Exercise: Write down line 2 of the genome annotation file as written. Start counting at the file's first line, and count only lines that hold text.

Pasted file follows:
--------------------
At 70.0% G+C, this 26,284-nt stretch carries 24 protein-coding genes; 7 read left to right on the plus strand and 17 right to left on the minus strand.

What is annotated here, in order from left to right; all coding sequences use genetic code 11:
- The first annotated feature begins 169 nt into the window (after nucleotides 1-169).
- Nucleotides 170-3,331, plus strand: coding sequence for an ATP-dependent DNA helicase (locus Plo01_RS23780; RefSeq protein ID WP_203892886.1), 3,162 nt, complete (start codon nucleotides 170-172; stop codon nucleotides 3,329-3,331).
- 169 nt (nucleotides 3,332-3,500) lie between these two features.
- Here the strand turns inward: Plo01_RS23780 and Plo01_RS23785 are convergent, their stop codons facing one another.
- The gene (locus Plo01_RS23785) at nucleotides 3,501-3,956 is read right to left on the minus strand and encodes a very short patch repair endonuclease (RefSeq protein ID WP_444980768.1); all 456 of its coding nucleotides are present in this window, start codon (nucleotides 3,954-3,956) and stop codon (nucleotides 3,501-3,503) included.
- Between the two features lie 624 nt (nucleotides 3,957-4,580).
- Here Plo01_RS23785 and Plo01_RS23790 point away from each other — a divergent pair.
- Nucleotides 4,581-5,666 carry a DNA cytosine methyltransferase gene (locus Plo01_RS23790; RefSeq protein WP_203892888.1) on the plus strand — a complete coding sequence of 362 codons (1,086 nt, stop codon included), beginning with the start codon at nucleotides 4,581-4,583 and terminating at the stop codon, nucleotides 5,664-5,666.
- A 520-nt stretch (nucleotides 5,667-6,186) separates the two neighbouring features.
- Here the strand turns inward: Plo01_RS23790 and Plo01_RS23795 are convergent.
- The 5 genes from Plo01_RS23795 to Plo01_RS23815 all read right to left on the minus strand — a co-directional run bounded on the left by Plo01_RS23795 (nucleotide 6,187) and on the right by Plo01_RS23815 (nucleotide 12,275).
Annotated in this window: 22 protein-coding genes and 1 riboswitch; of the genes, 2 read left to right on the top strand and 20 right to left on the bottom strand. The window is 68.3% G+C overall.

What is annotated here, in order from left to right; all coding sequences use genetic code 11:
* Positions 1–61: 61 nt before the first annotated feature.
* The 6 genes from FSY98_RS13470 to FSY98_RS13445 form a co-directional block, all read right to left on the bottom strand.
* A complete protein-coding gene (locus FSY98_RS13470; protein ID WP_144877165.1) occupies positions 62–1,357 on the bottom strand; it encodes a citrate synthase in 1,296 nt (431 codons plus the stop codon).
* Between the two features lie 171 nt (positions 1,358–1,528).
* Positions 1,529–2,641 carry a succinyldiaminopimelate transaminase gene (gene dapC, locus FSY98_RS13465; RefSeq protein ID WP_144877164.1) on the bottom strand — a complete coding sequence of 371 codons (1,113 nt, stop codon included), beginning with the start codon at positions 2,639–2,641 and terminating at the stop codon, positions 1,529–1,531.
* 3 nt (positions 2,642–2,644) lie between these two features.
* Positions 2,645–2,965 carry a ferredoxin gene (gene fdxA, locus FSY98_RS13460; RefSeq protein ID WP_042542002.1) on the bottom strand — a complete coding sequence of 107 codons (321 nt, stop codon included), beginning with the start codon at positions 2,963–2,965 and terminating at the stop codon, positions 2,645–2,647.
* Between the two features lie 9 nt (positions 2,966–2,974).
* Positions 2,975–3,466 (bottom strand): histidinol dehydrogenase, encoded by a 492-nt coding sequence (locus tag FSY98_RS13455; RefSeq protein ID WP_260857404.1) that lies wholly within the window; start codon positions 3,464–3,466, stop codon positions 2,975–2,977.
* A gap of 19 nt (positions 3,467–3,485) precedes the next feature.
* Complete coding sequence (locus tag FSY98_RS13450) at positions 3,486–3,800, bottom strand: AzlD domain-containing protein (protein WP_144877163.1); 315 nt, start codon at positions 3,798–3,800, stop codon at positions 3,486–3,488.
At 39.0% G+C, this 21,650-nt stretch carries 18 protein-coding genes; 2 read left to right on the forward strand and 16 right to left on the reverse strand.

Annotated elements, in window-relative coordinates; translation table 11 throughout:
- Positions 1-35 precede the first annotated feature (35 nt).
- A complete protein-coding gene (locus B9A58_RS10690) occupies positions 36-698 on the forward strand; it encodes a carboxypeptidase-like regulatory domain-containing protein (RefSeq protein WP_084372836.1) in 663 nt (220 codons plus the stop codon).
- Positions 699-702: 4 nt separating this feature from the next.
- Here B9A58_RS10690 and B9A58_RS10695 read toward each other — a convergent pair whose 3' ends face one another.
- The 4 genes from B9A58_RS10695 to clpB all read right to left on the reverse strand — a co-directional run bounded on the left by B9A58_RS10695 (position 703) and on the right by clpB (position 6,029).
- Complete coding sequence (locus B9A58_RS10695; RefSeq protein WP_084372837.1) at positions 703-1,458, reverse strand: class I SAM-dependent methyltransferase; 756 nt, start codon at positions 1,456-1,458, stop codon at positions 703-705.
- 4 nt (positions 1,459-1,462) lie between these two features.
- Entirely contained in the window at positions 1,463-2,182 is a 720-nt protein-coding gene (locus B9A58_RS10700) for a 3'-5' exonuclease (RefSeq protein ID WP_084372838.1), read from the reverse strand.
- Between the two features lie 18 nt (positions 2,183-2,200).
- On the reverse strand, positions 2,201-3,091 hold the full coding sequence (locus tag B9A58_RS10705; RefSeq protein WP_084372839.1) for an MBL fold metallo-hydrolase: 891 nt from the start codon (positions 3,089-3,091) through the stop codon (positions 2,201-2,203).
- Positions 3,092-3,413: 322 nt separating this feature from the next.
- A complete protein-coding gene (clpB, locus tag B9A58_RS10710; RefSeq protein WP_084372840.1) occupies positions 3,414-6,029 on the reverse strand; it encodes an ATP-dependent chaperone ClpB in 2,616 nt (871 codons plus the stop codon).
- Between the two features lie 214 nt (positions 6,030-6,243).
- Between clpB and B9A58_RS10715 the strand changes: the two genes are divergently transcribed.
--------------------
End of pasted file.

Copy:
What is annotated here, in order from left to right; all coding sequences use genetic code 11: